Many Indians Victims of Gun Violence in U.S. Are Telangana DescentsJanuary 09, 2019 12:50
(Image source from: Quartz)
The Southern Indian state Telangana has turned out to be the top city across the world that sends aspiring engineers to the United States, but then, it has been both boon and bane for scores of families.
On January 3, the 26-year-old Indian origin engineer Sai krishna Poosa was shot by robbers in Detroit while coming back home from work. According to report, the gunmen fired three rounds at Poosa and the fled with his wallet, car, and other belongings leaving him abandoned in freezing temperature. Passersby found him lying on the road and notified the authorities.
Poosa, an electrical engineering graduate from Lawrence Tech University, Southfield Michigan, is set to undergo multiple surgeries and in order to help pay his hefty hospital bills, Poosa's friends set up a crowdfunding page. Subsequently, they surpassed the $250,000 target within two days and the donations are still pouring in as he battles for his life.
ImageSource: Telangana Today
The attack on Poosa took place just two months after Sunil Edla, 65, was shot dead in New Jersey by a 16-year-old in a carjacking incident.
To a source of distress, both the victims are from the same place of origin - Telangana.
Hailing from Warangal in Telangana, Poosa graduated with B.Tech degree from Hyderabad in 2014 and move to the United States for his master's in 2015, whereas, Edla migrated to the U.S. back in 1987 from Telangana's Medak district.
The similarity is not occurring by chance, because the state exports a huge number of information technology professionals to America. Actually, notable technology leaders like Microsoft's Satya Nadella and Adobe Systems Chief Executive Officer Shantanu Narayen are both from Hyderabad, Telangana's capital.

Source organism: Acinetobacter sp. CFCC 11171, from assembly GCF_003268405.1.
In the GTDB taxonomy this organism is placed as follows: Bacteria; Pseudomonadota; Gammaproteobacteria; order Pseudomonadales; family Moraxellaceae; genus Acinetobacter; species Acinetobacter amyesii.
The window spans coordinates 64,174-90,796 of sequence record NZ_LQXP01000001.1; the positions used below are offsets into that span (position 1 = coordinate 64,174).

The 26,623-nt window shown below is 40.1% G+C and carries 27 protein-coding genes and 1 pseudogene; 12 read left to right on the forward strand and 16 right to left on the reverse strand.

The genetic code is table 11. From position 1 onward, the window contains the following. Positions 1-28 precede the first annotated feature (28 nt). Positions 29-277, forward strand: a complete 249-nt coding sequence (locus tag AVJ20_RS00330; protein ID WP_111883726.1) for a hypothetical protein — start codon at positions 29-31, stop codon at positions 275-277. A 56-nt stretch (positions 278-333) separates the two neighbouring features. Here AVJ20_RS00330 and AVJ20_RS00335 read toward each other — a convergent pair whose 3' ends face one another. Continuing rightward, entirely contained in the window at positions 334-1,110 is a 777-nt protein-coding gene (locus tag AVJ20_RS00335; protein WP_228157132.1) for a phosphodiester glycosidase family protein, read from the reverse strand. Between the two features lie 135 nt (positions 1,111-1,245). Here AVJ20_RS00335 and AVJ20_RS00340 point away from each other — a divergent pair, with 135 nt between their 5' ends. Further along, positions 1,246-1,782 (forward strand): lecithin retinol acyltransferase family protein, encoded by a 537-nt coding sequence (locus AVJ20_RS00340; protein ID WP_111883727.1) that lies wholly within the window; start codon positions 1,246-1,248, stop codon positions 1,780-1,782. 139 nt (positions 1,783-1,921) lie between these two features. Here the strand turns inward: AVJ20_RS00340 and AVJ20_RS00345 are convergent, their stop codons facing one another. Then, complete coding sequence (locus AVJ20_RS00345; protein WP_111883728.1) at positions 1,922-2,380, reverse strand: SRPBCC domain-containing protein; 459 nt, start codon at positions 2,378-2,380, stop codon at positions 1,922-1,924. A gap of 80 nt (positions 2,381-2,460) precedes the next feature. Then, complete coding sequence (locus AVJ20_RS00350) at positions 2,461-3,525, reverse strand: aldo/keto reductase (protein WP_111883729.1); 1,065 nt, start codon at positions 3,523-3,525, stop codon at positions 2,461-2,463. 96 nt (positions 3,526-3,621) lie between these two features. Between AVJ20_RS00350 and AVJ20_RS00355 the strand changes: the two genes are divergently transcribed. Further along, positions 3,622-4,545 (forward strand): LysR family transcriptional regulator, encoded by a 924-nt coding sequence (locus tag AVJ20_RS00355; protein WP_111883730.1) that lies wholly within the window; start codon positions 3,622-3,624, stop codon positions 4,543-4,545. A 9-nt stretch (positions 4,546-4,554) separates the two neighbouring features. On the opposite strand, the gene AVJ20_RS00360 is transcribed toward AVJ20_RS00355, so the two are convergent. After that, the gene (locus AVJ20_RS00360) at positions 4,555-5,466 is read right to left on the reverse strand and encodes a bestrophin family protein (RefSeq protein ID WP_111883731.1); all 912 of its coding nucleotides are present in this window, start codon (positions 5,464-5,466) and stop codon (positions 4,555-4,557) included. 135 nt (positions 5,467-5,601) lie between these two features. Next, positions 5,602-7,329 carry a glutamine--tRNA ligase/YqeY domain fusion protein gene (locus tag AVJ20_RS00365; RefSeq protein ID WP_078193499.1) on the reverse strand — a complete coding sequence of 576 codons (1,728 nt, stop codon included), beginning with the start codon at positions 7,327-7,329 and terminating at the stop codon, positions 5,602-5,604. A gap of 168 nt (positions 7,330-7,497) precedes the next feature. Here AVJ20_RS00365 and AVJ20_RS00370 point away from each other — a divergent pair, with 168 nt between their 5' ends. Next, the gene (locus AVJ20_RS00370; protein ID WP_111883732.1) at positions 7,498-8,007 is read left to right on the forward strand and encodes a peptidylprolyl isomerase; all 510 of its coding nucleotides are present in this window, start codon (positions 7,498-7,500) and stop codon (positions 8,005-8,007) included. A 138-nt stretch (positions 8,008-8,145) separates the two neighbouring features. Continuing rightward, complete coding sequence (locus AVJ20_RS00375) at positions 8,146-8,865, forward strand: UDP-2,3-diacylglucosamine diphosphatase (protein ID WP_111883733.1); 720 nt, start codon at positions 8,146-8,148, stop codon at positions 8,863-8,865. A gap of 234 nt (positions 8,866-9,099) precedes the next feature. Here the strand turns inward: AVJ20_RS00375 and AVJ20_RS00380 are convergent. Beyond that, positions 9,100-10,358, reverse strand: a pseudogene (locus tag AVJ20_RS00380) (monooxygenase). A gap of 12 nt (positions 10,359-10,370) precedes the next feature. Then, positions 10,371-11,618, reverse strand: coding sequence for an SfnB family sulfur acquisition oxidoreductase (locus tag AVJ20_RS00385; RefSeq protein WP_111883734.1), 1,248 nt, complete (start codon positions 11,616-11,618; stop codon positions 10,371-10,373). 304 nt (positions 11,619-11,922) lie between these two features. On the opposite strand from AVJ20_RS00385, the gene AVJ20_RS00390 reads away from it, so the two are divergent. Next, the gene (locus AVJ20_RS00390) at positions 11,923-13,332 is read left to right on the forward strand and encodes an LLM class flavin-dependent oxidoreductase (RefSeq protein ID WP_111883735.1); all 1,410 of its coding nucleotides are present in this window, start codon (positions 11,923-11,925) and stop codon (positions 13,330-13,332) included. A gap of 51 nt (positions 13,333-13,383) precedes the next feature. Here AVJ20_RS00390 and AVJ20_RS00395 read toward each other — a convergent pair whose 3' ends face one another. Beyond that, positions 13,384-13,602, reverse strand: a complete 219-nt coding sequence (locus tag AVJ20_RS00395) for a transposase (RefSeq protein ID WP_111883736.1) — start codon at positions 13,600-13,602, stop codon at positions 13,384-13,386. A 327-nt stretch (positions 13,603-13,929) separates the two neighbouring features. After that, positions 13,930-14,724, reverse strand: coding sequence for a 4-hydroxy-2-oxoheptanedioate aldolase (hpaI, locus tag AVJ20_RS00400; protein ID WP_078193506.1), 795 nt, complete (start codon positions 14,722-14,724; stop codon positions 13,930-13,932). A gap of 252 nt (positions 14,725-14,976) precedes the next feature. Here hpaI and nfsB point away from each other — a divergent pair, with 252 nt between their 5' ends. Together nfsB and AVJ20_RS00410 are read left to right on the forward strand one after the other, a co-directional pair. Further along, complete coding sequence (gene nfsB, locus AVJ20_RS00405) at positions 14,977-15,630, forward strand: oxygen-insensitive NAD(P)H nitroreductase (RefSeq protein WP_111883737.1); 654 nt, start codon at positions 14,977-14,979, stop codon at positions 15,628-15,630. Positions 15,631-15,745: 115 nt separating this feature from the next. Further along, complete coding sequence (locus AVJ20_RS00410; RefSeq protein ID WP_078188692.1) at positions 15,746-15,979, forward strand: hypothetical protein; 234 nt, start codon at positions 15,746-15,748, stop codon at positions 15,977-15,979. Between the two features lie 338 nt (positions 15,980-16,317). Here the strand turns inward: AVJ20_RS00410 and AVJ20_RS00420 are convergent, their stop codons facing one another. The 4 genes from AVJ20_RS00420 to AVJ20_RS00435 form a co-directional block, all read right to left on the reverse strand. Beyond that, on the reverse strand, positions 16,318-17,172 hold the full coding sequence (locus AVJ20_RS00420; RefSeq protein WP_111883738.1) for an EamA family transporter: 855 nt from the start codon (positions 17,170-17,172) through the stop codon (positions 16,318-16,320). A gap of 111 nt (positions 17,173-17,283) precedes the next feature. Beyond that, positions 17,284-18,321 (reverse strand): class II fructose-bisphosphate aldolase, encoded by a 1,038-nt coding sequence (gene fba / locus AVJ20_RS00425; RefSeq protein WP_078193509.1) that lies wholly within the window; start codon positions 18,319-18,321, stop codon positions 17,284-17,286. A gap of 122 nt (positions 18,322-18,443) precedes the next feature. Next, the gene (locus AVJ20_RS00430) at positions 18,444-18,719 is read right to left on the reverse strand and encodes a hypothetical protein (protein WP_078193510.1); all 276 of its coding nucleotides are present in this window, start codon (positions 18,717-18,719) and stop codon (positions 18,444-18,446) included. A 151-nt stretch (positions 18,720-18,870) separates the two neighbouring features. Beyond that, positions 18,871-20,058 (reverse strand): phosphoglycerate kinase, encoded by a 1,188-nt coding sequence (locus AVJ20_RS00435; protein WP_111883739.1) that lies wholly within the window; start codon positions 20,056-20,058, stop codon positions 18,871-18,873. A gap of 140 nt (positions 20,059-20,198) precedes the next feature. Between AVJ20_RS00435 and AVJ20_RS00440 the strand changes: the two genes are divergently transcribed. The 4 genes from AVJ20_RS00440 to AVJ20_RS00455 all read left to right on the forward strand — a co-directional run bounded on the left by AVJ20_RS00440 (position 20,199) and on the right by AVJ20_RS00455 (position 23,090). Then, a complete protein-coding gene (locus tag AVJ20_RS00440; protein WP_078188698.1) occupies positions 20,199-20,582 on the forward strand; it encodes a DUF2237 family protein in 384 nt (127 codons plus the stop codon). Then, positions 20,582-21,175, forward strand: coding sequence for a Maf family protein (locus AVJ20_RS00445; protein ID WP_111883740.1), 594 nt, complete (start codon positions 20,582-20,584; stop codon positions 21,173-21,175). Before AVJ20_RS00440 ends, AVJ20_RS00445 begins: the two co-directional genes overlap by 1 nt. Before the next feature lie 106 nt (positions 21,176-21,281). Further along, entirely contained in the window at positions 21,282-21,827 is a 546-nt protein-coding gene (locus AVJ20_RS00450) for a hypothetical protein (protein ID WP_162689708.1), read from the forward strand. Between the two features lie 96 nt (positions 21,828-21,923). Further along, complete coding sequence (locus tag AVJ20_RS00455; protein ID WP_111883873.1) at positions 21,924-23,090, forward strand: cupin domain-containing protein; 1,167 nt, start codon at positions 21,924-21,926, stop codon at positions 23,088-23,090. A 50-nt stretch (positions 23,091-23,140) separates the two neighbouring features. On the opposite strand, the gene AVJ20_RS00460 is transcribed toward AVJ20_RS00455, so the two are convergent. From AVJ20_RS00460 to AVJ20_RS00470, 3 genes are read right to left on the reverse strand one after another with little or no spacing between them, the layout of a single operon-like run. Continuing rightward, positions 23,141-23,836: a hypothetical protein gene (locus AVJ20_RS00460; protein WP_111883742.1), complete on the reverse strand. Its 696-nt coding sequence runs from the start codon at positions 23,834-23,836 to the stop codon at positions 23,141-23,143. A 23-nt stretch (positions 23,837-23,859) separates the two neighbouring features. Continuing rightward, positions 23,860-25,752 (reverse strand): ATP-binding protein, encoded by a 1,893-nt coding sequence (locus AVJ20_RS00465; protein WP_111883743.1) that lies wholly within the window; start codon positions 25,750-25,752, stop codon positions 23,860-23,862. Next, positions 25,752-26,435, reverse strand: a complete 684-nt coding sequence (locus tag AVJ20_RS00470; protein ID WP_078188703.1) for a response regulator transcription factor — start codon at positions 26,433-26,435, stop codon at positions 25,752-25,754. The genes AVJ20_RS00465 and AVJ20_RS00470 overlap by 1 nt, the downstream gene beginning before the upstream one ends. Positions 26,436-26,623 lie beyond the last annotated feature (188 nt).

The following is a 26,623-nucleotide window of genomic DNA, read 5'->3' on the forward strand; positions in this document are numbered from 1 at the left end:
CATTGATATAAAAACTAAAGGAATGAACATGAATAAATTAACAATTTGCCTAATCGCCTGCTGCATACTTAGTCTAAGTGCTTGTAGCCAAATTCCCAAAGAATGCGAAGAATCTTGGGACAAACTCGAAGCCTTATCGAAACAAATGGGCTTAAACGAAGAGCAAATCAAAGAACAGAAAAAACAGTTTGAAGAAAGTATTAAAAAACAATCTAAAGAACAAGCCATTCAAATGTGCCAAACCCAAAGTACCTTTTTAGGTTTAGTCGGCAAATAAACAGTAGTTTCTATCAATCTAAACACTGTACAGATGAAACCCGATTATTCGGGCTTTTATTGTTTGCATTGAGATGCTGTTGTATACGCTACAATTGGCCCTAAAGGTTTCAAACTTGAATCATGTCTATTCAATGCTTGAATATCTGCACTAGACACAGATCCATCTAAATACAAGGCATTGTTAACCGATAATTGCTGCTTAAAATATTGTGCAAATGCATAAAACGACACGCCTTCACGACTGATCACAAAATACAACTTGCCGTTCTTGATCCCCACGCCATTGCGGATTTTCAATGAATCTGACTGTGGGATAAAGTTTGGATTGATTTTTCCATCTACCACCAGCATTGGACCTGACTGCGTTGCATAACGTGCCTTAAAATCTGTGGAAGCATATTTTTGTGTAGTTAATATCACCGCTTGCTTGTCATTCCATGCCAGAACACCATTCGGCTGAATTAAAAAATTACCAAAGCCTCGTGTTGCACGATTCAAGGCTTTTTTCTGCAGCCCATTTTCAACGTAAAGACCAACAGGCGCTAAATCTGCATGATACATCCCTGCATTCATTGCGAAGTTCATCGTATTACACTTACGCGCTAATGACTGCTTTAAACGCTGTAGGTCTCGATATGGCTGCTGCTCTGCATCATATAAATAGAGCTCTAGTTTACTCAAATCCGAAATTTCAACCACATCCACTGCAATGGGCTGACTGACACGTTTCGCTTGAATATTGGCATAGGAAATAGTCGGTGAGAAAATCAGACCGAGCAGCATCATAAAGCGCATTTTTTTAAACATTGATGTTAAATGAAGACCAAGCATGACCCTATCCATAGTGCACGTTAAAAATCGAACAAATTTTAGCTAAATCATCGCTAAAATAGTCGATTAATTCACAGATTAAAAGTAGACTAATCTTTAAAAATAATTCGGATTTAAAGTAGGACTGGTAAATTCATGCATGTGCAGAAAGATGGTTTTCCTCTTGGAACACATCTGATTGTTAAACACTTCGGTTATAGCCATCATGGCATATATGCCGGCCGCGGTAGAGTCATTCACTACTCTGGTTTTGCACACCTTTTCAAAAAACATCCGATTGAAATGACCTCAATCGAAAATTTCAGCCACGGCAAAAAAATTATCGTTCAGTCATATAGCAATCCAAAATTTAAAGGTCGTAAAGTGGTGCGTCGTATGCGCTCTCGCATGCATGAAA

The state is as well home to a "visa" temple, Chilkoor Balaji, known to attract devotees hoping to secure work in the West.
Between 2008 and 2012, more than 26,000 students from the city went to the United States, and more than 20,000 of them were pursuing degrees in science, technology, engineering, or mathematics (STEM) fields, according to a report by Brookings Institution.
The U.S. consulate in Hyderabad handed 173,000 non-immigrant visas in 2017 and ranks among the top 10 globally for both student and business visas.
In the recent past, Telugu, the local language of Telangana, has been the fastest-growing language in the U.S., posting a 86 percent uptick between 2010 and 2017 to reach 415,000-plus native Telugu speakers by now.
Though scores of techies from Telangana build uplifting lives for themselves in the U.S., a number of them had been the target of hate crimes and other violence.
In February 2017, the 27-year-old Vamshi Reddy Mamidala, a software engineer from Vangapahad village in Telangana's Warangal district, was gunned down by a drug addict outside his apartment's garage in Milpitas, California.
The same month, an Indian origin Srinivas Kuchibhotla, along with his friend Alok Madasani, both 33-year-old techies from Hyderabad, were shot by a U.S. Navy Veteran Adam Purinton, in a hate crime at a bar in Olathe, Kansas. Madasani survived but Kuchibhotla did not.
ImageSource: Time Magazine
In July 2018, a 26-year-old Sharath Koppu, a student at the University of Missouri, Kansas City, who hailed from Warangal, was shot dead in an armed robbery at a restaurant.
However, some claim that many of these crimes are not racially motivated but the consequence of being at the wrong place at the wrong time.
"This was an unfortunate incident where Sharath happened to be at the store when the assailant made a failed robbery attempt," said Jagdeesh Subramanian, president of the India Association of Kansas City, as quoted by Quartz in the wake of Koppu's shooting. "This could have been anyone honestly since the motive was money…I don't think anyone yet would take the current situation and make the conclusion of the U.S. being an unsafe place for immigrants, especially of Asian descent."
The intensified anti-immigrant rhetoric has come to the fore since president Donald Trump took office in January 2017, and hate crimes in the U.S. are on the rise.
Social-justice advocacy group South Asian Americans Leading Together (SAALT) documented 302 incidents of hate violence and xenophobic political rhetoric aimed at South Asian, Muslim, Sikh, Hindu, Middle Eastern, and Arab communities in the U.S. - a more than 45 percent increase from the year leading up to the 2016 election cycle.
Families of immigrants back home in India are for sure worried. "The situation seems to be pretty bad after Trump took over," said Madasani Jaganmohan Reddy, father of Kansas shooting survivor Alok. "I appeal to all the parents in India not to send their children to the U.S. in the present circumstances."